Many of us will be traveling this holiday to see family, friends or just get away from the hussle and bussle of the season. Our minds are occupied with the many things that must be done before we reach our final destination. Did I get all the Christmas presents? Hope I didn't forget anyone? Where is my passport? How many times will I be frisked before I get on the plane? Who's making the cheese dip this year? But the one thing that no one thinks...Is this trip going to kill me?
Sounds crazy to ask such a question but it's a good question to ask yourself if you plan on traveling long distances. DVT or deep venous thrombosis is a clot that occurs in the large, deeper veins of the calf. It is caused by long periods of immobility. The veins do not have muscles in their walls like our arteries to force blood back to the heart. They work by getting squeezed by the muscles that surround them. When those muscles aren't moving, then the blood in those veins tends to get stagnant and that is when the clot forms. If the clot dislodges, it can travel to the lungs and become a pulmonary embolism or PE which can cause sudden death.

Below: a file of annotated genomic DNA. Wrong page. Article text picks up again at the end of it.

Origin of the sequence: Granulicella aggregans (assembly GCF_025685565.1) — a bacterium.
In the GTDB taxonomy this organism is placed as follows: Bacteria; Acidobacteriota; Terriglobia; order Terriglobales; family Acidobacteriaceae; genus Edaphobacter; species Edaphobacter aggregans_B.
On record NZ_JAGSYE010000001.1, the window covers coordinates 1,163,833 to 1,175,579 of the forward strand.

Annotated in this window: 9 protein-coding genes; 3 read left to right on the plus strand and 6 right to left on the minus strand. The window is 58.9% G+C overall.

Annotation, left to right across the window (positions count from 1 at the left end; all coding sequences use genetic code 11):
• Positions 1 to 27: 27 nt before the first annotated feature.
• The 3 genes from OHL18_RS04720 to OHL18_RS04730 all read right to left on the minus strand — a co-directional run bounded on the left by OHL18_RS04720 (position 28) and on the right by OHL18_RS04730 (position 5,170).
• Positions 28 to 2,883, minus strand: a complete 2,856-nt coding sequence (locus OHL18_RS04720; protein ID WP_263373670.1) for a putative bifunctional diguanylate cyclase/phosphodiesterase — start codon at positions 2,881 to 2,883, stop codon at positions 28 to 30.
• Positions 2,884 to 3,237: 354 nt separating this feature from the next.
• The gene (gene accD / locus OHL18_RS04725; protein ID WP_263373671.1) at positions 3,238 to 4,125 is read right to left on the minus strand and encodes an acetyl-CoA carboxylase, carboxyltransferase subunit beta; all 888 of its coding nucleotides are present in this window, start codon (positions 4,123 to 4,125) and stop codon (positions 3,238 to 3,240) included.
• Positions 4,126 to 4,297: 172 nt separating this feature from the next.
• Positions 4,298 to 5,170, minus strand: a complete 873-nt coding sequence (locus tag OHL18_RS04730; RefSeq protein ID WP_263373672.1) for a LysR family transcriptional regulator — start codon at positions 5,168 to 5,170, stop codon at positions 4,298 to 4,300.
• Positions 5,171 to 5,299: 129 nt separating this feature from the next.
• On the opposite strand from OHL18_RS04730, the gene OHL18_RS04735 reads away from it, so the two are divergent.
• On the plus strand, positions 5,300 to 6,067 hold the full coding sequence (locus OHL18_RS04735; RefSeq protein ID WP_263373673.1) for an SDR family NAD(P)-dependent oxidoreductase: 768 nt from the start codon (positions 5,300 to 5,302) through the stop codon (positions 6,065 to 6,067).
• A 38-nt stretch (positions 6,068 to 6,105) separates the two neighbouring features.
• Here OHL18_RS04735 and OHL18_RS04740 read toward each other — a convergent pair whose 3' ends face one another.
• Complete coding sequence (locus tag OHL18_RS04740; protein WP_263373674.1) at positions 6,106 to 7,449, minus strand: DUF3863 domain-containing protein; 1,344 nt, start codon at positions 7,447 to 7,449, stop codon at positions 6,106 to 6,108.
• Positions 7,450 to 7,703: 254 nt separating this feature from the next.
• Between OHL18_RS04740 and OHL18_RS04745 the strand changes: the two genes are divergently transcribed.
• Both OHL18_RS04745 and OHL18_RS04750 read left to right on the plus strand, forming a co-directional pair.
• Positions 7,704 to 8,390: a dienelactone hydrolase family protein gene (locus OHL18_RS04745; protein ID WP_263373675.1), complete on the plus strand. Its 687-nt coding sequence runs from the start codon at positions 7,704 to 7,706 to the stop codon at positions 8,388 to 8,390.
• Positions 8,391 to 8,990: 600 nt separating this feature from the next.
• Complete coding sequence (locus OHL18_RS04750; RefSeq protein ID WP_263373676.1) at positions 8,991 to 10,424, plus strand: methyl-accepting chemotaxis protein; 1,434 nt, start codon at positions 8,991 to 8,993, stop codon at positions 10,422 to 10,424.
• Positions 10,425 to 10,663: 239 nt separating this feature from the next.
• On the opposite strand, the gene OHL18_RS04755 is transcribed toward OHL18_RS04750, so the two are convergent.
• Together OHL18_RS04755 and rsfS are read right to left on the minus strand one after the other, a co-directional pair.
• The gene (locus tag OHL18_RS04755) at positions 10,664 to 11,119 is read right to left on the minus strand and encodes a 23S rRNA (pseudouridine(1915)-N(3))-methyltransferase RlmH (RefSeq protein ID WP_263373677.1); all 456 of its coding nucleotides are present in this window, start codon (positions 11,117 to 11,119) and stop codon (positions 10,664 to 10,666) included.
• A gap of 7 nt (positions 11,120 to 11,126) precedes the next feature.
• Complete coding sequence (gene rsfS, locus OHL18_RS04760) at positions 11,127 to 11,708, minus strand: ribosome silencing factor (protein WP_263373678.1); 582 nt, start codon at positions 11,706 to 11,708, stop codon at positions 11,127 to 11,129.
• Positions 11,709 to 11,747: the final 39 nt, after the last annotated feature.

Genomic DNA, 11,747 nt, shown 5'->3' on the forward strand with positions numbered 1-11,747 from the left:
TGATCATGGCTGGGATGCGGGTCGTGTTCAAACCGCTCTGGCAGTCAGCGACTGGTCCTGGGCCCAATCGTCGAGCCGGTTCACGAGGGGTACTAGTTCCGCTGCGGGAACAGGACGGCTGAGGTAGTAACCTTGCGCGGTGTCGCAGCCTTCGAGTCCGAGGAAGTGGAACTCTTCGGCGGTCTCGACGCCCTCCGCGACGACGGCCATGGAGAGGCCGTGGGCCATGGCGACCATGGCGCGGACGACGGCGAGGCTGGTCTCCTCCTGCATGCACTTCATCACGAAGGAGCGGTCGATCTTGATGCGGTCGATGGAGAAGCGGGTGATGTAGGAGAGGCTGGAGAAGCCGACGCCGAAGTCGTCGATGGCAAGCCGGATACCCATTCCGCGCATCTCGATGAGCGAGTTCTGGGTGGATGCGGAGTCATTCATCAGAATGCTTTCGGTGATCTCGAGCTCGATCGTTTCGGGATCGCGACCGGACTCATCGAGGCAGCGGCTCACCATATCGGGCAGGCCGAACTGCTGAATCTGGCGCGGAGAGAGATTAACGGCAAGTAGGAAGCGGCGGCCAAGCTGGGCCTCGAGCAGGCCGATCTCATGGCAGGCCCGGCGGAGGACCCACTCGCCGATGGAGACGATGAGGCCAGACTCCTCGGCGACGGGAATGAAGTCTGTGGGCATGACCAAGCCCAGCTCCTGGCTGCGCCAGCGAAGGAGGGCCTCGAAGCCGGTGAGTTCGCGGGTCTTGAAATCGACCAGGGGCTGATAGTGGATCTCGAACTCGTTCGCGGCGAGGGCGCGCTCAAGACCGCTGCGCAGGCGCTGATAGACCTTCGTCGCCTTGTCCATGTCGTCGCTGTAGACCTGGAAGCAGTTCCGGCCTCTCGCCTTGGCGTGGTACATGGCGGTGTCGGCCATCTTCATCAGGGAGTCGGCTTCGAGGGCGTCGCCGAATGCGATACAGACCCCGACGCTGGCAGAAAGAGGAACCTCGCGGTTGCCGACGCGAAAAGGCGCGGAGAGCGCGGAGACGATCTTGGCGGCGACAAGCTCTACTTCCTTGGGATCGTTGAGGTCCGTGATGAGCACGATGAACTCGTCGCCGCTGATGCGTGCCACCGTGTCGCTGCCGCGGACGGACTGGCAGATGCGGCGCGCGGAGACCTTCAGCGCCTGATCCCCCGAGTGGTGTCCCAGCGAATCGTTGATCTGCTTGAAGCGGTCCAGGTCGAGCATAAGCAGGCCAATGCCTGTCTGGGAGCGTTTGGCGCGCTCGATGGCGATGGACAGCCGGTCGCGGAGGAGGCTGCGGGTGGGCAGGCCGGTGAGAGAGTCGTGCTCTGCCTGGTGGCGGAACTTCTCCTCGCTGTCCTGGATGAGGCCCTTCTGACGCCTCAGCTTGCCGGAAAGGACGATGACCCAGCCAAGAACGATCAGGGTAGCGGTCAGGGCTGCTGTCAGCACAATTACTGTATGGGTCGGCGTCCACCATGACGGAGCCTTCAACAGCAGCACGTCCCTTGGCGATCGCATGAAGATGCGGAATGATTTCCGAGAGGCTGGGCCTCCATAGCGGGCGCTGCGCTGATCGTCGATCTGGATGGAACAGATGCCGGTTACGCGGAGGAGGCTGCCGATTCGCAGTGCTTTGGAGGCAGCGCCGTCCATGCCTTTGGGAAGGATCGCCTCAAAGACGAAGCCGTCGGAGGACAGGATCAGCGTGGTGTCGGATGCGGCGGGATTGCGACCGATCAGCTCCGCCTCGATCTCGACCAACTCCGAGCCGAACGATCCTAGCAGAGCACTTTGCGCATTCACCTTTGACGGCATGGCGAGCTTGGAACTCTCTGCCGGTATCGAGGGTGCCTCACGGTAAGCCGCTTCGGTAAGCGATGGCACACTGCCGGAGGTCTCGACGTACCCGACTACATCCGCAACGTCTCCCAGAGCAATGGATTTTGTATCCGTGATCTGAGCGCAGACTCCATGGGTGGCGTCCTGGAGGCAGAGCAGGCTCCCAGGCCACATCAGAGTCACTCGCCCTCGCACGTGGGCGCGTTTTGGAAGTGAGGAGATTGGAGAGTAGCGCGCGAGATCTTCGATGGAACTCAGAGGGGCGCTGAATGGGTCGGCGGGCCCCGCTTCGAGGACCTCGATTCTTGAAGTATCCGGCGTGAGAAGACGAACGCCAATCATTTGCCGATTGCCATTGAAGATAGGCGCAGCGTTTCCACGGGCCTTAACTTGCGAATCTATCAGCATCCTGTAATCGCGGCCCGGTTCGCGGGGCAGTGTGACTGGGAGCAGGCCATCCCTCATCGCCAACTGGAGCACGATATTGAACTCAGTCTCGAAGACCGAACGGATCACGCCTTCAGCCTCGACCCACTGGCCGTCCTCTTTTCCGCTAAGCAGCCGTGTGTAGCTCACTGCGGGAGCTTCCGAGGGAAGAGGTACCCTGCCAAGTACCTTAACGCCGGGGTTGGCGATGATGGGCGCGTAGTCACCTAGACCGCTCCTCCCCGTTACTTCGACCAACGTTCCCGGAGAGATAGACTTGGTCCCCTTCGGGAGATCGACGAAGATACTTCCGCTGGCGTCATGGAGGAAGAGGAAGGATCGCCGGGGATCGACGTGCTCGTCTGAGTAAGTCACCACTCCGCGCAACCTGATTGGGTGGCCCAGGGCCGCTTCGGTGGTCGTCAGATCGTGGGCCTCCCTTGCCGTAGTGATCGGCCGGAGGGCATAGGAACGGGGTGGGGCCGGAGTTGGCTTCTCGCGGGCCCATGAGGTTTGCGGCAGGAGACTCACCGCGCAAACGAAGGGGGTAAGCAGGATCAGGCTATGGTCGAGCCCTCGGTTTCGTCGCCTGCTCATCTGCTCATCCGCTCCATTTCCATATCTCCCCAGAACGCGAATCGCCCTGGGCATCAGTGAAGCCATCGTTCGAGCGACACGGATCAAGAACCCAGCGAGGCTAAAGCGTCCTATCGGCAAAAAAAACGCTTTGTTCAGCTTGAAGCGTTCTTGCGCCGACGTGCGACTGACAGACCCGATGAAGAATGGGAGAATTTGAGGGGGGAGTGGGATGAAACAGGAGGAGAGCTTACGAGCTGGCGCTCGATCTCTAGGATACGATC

Symptoms of DVT include redness and swelling of the calf. The pain could be moderate to severe and can worsen if the foot is flexed or the calf is squeezed. If you feel feverish, short of breath or chest pains then immediate medical attention is necessary.
So how do you prevent this or at least lessen the likelihood that it can occur?
- Wear compression stockings during your trip. They will apply pressure to the calf muscle that will help push the blood back to your heart.
- If driving, take frequent breaks to walk around. Get out and stretch those legs! Get those muscles moving.
- If flying, try standing up and walking the aisle once an hour.
- When possible, massage the calves and pump your feet up and down to move the calf muscles.
- Taking an aspirin a few days before and during your trip can help as well, but make sure this does not interfere with your regular medications. Also if you take motrin, ibuprofen or Aleve on a regular basis, these should not be combined with aspirin.
Just thinking ahead and doing simple things can prevent an ER visit or worse. If you think you have any of these symptoms, please seek medical attention immediately. We hope you have a safe and happy holiday!